When Barker was asked about Lemon's game on Tuesday, the answers pointed away from this being an on-field issue.
"He was getting it," Barker said. "He was progressing and he was getting better."
Barker was asked: Did Lemon quit?
"We parted ways," Barker said. "I am not going to be specific."
Lemon was pulled from an eventual loss to the B.C. Lions on Friday night at halftime after completing 11 of 15 passes for 57 yards, but the consensus is that three of those incompletions were catchable passes. Lemon then spent the second half at the far end of the bench, away from the rest of his teammates, obviously upset about being taken out in favour of Bell. Lemon then departed the Rogers Centre before speaking to reporters.
There were hints that what was happening behind closed doors was not good, whether it was an argument between Barker and Lemon or something else.
"Definitely surprised, without question," slotback Jeremaine Copeland said. "I don't think anybody in the locker room knew it until today. (Lemon) definitely improved from when he first stepped up here but your professionalism has to accommodate for something and I don't like how it went down.
"I don't think even (the coaches) knew right away. Everyone saw his stuff was not (in his locker) and we figured he went home.
"I am pretty sure there is something on the inside that I didn't know about. What we know is Steven Jyles is our quarterback now and that is what matters to us."
Said receiver/returner Chad Owens: "The day (Saturday) after the game, we all came and did our normal routine and he was not here."
Lemon could not be reached for comment. From all indications, he was a positive person in the locker room, and one former teammate said on Tuesday that Lemon was about as even-keel as they come.
The bottom line for the Argos, now, is that they're keeping their fingers crossed that Jyles is the guy to lead them out of this 2-7 mess. Jyles said his throwing shoulder, which was repaired with surgery last October, is fine and that he has been throwing without problems for a couple of months.
Barker's future undoubtedly will be tied to the performance of Jyles, who, as a CFL starter, has a 2-9 record. Already gone is defensive co-ordinator Chip Garber, who was fired in August, and now Barker has said goodbye to his starting quarterback.
For every time it is said that the head coach pays the price for a team's lack of success, that's not what has happened here.
This can't be what Barker, the 2010 CFL coach of the year, had in mind when he envisioned how the 2011 season would unfold.
"I do things I think are best for the organization," Barker said.
"If you look back and start being afraid to make moves, all I can do is think about what is right for the organization. Other people will make the decision of whether they think I made too many mistakes, whatever. This is not an exact science."The Cleo Lemon experiment is officially over, the Argos’ season all but officially done and the perpetual search for a proven CFL quarterback just beginning to unfold.
Fitting of Toronto’s lost season was yet another loss, only this one had nothing to do with any game-day consequence.
Before they even took to the field for Tuesday’s workout, word leaked that the Argos were poised to make some news, with all indications leading to Lemon.
It became official just before noon when the team announced Lemon had been released.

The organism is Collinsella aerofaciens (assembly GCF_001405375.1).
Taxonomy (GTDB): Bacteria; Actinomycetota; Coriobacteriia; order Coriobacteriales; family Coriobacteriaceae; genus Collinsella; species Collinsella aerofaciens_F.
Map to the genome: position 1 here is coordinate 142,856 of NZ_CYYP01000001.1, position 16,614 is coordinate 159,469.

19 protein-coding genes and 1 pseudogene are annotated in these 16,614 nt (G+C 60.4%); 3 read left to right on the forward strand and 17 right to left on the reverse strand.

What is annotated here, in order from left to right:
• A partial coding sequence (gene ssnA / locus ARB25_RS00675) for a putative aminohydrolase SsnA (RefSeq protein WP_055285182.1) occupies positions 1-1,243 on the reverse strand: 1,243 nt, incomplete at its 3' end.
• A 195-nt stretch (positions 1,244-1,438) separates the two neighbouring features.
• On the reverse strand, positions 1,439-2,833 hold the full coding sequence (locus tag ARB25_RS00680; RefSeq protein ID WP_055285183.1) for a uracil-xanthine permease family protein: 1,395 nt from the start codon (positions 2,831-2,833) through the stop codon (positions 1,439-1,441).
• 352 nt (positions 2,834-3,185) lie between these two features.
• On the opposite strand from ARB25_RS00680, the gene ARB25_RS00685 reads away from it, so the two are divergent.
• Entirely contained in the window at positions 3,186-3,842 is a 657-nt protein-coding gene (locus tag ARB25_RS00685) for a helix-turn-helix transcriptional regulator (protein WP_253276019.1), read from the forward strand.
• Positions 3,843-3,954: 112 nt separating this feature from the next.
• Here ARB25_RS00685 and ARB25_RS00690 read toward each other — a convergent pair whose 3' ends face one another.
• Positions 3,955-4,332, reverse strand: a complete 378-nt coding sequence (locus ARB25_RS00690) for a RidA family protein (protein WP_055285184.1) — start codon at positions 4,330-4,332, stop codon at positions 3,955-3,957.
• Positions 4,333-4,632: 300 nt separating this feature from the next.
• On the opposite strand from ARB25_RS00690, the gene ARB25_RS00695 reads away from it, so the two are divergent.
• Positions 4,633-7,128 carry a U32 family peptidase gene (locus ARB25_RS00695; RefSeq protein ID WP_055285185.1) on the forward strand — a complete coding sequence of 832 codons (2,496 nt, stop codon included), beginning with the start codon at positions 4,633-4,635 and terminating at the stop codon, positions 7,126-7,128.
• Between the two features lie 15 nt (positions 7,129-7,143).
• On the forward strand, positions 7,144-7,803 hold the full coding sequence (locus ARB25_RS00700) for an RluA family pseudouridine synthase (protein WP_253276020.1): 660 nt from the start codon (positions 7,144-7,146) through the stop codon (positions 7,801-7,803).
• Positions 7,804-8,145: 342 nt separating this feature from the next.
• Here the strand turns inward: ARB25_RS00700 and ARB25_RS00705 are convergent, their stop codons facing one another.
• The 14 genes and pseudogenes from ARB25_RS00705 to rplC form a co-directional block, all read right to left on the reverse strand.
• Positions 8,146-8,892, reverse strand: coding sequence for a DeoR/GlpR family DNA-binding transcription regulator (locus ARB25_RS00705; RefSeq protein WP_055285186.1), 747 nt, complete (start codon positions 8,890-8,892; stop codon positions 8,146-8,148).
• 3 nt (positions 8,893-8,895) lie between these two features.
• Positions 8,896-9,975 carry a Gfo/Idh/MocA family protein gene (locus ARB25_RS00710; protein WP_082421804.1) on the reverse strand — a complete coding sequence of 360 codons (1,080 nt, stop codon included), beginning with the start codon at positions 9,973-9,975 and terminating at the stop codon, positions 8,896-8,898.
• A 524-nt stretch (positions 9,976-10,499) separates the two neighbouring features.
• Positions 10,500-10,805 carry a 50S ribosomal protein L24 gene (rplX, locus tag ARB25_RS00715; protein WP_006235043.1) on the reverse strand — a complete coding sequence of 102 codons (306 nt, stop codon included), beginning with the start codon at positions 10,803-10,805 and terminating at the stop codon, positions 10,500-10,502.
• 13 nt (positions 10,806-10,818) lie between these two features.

Given it is the CFL and only two of the eight teams fail to qualify for the post-season, the Argos aren’t technically out of the playoffs, but their hopes are growing dimmer by the week.
If they can’t win on the road in consecutive weeks against B.C., which pasted the Argos last Friday, and in Regina against the rejuvenated Roughriders, Toronto will be toast.
To put the blame on Lemon would be foolish, but just like the events that surrounded Chip Garber’s ouster, the Argos are trying to sell a thin fan base that all moves will be explored.
Lemon was challenged by head coach Jim Barker a few weeks ago and he responded, helping the Argos’ anemic offence to a 500-yard game in Hamilton, only to lose to the Ticats.
Just when it appeared Lemon had turned a corner, he reverted to his inconsistent, moody ways against B.C., looking completely disinterested and unengaged when Barker turned to Dalton Bell in a desperate bid to jump-start the offence.
It was a risk to anoint Lemon the starter last season, a move many believed was pre-ordained as a means to lure the journeyman NFL quarterback to three-down football.
His tenure in Toronto includes 25 regular-season starts and two playoff games, expectations that were never realized, in part because the Argos never surrounded Lemon with quality receivers.
When they went 9-9 last season and upset Hamilton in the East semifinal, the Argos refused to buy into the theory that they won in spite of their quarterback.
In retrospect, the Argos insulated Lemon too much and were afraid to let him make plays.
Lemon is not without blame because too often he held onto the football long, make indecisive throws and never did grasp the management of the run offence.
Had he had time, many thought Lemon would succeed in the CFL, but the Argos were looking for a quick fix and turned to Lemon.
Who starts this Saturday in Vancouver is anyone’s guess, a decision that will likely be made later Tuesday.
Steven Jyles, who is eligible to come off the nine-game injured list, is a likely candidate, but Jyles is no saviour and time is clearly running out for the Argos, even in the CFL.
Also on Tuesday, the Argos announced the signing of import quarterback Zack Eskridge.